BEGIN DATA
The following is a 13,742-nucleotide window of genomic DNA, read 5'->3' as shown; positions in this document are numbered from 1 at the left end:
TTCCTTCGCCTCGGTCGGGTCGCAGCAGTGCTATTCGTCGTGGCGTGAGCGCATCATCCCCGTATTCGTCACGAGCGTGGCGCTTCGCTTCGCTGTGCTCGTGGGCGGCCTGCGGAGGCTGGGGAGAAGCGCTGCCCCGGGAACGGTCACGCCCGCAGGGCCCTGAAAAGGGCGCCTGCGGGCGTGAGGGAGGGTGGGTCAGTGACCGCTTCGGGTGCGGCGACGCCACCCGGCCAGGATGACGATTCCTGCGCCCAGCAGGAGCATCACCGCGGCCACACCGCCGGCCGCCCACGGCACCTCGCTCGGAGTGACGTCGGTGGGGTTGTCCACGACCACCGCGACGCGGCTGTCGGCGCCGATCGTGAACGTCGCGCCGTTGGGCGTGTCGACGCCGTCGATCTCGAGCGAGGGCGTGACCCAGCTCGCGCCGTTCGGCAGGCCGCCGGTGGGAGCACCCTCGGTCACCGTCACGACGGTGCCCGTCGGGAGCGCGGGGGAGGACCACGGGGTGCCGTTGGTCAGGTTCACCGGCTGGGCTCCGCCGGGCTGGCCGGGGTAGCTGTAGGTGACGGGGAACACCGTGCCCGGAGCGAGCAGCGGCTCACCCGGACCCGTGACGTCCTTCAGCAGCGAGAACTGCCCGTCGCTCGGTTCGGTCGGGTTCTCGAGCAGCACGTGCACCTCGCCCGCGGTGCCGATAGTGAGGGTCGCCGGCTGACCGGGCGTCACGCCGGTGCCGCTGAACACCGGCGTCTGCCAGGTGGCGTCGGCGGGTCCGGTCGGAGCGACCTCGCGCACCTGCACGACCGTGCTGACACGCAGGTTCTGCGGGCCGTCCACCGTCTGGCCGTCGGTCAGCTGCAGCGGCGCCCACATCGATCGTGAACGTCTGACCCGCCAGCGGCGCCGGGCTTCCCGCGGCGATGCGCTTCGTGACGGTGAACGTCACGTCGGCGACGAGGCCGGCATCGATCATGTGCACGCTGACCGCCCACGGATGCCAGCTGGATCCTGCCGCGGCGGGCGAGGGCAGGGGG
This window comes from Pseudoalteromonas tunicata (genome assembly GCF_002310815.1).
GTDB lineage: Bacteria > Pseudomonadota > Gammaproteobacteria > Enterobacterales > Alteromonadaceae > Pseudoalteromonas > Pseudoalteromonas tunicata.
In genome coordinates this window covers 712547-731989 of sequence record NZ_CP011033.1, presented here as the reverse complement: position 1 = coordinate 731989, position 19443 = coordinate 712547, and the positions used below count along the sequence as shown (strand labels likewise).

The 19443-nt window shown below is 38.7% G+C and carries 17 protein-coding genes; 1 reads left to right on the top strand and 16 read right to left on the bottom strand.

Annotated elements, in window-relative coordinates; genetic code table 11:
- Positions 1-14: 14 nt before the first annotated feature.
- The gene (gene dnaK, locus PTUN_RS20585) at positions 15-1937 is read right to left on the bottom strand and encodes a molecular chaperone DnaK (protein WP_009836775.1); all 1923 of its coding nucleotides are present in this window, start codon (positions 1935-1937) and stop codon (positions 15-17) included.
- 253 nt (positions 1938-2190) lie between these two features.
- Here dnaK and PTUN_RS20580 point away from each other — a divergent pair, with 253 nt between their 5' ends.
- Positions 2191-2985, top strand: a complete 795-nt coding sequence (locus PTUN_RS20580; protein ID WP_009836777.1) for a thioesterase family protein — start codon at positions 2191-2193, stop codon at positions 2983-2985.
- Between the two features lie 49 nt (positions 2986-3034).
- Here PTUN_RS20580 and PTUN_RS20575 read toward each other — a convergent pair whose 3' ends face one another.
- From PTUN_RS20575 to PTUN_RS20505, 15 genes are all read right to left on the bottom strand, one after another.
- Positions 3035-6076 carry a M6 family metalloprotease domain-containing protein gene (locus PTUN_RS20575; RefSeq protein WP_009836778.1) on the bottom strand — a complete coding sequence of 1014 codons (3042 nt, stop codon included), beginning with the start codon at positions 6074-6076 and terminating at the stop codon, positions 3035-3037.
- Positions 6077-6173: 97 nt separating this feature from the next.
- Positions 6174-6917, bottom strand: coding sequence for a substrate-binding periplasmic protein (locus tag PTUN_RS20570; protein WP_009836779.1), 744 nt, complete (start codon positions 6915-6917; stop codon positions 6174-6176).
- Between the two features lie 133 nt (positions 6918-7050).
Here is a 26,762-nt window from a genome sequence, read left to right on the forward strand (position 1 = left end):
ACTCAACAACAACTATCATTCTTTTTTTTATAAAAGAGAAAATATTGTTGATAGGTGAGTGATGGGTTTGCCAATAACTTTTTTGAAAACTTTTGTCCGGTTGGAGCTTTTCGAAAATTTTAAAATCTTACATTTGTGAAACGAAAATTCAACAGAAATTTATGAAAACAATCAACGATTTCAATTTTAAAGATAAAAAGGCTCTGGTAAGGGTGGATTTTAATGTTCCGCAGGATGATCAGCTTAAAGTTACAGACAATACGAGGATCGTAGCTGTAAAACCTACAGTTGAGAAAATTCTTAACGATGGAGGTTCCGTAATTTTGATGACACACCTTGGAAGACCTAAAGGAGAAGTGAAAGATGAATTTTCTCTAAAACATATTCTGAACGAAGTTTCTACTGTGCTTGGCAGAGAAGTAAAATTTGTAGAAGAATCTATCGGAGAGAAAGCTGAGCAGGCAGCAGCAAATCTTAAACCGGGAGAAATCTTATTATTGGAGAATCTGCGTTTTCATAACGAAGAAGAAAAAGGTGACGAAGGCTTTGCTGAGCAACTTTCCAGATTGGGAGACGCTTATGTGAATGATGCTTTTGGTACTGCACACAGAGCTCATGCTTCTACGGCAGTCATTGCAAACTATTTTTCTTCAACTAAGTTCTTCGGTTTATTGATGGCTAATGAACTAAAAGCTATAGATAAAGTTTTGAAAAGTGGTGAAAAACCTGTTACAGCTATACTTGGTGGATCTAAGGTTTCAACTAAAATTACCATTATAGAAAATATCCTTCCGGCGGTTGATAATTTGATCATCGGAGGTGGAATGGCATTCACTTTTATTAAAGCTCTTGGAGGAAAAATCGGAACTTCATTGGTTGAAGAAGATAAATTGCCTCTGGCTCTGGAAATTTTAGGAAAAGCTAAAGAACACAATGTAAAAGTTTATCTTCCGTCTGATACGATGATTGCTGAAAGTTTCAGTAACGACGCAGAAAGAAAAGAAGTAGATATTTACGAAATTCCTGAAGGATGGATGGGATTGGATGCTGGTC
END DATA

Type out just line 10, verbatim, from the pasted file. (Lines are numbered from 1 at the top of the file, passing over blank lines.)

- 253 nt (positions 1938-2190) lie between these two features.